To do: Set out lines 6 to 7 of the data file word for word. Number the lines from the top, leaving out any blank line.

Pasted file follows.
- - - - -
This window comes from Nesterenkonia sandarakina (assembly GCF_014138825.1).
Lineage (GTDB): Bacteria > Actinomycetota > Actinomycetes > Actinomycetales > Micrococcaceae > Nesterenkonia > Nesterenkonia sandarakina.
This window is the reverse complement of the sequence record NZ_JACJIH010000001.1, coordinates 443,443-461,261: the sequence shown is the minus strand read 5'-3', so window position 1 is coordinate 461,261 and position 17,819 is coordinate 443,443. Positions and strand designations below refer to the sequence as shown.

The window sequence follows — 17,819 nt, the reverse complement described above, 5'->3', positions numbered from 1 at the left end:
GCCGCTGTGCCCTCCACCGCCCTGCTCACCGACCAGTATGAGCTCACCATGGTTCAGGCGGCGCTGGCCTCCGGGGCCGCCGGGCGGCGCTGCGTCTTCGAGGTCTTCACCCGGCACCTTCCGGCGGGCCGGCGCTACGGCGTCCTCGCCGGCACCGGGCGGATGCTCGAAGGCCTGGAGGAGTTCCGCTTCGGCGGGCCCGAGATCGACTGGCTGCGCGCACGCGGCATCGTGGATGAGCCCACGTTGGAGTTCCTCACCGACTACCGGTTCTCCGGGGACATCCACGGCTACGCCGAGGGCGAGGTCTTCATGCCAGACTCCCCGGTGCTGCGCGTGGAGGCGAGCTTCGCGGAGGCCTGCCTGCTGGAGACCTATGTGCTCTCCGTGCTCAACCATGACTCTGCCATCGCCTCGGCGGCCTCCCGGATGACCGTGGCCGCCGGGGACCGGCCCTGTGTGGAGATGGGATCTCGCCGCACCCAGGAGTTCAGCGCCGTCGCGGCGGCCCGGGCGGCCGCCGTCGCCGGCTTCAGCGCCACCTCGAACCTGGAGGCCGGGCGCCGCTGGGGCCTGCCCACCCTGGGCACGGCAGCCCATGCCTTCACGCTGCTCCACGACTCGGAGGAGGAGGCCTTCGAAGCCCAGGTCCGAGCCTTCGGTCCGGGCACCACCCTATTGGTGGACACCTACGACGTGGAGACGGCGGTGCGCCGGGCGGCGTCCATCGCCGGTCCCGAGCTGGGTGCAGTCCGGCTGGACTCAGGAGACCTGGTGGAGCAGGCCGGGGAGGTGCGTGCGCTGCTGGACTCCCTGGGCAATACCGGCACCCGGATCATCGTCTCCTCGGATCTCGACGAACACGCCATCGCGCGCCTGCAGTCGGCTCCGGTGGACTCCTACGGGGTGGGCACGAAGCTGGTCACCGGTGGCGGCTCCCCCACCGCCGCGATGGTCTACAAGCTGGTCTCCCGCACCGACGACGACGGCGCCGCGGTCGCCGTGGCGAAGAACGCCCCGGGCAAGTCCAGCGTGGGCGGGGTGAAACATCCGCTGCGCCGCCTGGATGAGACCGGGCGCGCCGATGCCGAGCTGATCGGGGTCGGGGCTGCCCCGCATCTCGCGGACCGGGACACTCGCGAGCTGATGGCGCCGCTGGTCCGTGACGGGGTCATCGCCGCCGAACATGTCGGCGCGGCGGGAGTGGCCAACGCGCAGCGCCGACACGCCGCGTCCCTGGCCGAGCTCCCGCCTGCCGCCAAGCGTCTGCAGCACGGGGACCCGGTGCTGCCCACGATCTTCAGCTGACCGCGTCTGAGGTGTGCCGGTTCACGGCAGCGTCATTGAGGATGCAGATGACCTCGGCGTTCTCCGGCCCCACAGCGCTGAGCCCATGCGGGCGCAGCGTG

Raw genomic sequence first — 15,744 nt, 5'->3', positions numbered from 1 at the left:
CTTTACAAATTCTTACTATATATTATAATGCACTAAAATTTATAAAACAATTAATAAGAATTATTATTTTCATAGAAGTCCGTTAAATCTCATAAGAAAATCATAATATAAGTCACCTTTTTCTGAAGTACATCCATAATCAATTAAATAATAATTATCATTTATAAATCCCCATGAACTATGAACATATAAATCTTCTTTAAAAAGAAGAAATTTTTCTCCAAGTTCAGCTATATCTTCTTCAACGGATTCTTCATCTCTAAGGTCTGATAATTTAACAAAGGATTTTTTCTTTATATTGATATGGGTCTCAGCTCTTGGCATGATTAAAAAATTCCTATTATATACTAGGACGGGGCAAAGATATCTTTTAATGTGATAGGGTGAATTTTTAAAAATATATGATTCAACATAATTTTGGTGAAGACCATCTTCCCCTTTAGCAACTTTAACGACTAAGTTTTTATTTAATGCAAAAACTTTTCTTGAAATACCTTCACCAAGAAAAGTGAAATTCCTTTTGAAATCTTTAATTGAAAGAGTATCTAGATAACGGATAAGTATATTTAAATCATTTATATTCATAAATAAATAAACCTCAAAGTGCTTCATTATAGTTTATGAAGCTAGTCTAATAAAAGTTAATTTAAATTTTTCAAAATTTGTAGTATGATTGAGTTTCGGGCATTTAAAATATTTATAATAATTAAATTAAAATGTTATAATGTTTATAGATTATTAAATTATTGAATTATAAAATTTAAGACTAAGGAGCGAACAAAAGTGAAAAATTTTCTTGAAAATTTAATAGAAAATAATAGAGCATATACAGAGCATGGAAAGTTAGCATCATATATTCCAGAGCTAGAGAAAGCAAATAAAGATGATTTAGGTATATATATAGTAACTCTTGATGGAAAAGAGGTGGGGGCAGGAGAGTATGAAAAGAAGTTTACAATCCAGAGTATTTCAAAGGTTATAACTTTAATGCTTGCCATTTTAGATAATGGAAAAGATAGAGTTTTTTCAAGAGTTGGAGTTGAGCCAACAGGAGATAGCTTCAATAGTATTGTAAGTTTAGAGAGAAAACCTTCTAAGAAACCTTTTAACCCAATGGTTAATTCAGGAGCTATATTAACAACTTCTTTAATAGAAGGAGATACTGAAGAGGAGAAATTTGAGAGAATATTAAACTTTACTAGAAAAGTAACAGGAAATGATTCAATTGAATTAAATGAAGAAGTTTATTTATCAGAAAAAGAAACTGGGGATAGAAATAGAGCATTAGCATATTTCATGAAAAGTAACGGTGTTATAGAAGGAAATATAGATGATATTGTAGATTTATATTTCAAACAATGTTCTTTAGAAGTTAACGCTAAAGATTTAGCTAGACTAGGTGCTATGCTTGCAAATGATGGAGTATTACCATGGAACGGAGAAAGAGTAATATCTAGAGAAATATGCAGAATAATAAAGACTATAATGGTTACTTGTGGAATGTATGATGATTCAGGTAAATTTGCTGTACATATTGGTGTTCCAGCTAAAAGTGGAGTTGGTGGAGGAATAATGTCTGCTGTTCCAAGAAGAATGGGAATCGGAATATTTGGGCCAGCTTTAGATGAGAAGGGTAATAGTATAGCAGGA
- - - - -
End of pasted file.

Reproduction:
Raw genomic sequence first — 15,744 nt, 5'->3', positions numbered from 1 at the left:
CTTTACAAATTCTTACTATATATTATAATGCACTAAAATTTATAAAACAATTAATAAGAATTATTATTTTCATAGAAGTCCGTTAAATCTCATAAGAAAATCATAATATAAGTCACCTTTTTCTGAAGTACATCCATAATCAATTAAATAATAATTATCATTTATAAATCCCCATGAACTATGAACATATAAATCTTCTTTAAAAAGAAGAAATTTTTCTCCAAGTTCAGCTATATCTTCTTCAACGGATTCTTCATCTCTAAGGTCTGATAATTTAACAAAGGATTTTTTCTTTATATTGATATGGGTCTCAGCTCTTGGCATGATTAAAAAATTCCTATTATATACTAGGACGGGGCAAAGATATCTTTTAATGTGATAGGGTGAATTTTTAAAAATATATGATTCAACATAATTTTGGTGAAGACCATCTTCCCCTTTAGCAACTTTAACGACTAAGTTTTTATTTAATGCAAAAACTTTTCTTGAAATACCTTCACCAAGAAAAGTGAAATTCCTTTTGAAATCTTTAATTGAAAGAGTATCTAGATAACGGATAAGTATATTTAAATCATTTATATTCATAAATAAATAAACCTCAAAGTGCTTCATTATAGTTTATGAAGCTAGTCTAATAAAAGTTAATTTAAATTTTTCAAAATTTGTAGTATGATTGAGTTTCGGGCATTTAAAATATTTATAATAATTAAATTAAAATGTTATAATGTTTATAGATTATTAAATTATTGAATTATAAAATTTAAGACTAAGGAGCGAACAAAAGTGAAAAATTTTCTTGAAAATTTAATAGAAAATAATAGAGCATATACAGAGCATGGAAAGTTAGCATCATATATTCCAGAGCTAGAGAAAGCAAATAAAGATGATTTAGGTATATATATAGTAACTCTTGATGGAAAAGAGGTGGGGGCAGGAGAGTATGAAAAGAAGTTTACAATCCAGAGTATTTCAAAGGTTATAACTTTAATGCTTGCCATTTTAGATAATGGAAAAGATAGAGTTTTTTCAAGAGTTGGAGTTGAGCCAACAGGAGATAGCTTCAATAGTATTGTAAGTTTAGAGAGAAAACCTTCTAAGAAACCTTTTAACCCAATGGTTAATTCAGGAGCTATATTAACAACTTCTTTAATAGAAGGAGATACTGAAGAGGAGAAATTTGAGAGAATATTAAACTTTACTAGAAAAGTAACAGGAAATGATTCAATTGAATTAAATGAAGAAGTTTATTTATCAGAAAAAGAAACTGGGGATAGAAATAGAGCATTAGCATATTTCATGAAAAGTAACGGTGTTATAGAAGGAAATATAGATGATATTGTAGATTTATATTTCAAACAATGTTCTTTAGAAGTTAACGCTAAAGATTTAGCTAGACTAGGTGCTATGCTTGCAAATGATGGAGTATTACCATGGAACGGAGAAAGAGTAATATCTAGAGAAATATGCAGAATAATAAAGACTATAATGGTTACTTGTGGAATGTATGATGATTCAGGTAAATTTGCTGTACATATTGGTGTTCCAGCTAAAAGTGGAGTTGGTGGAGGAATAATGTCTGCTGTTCCAAGAAGAATGGGAATCGGAATATTTGGGCCAGCTTTAGATGAGAAGGGTAATAGTATAGCAGGA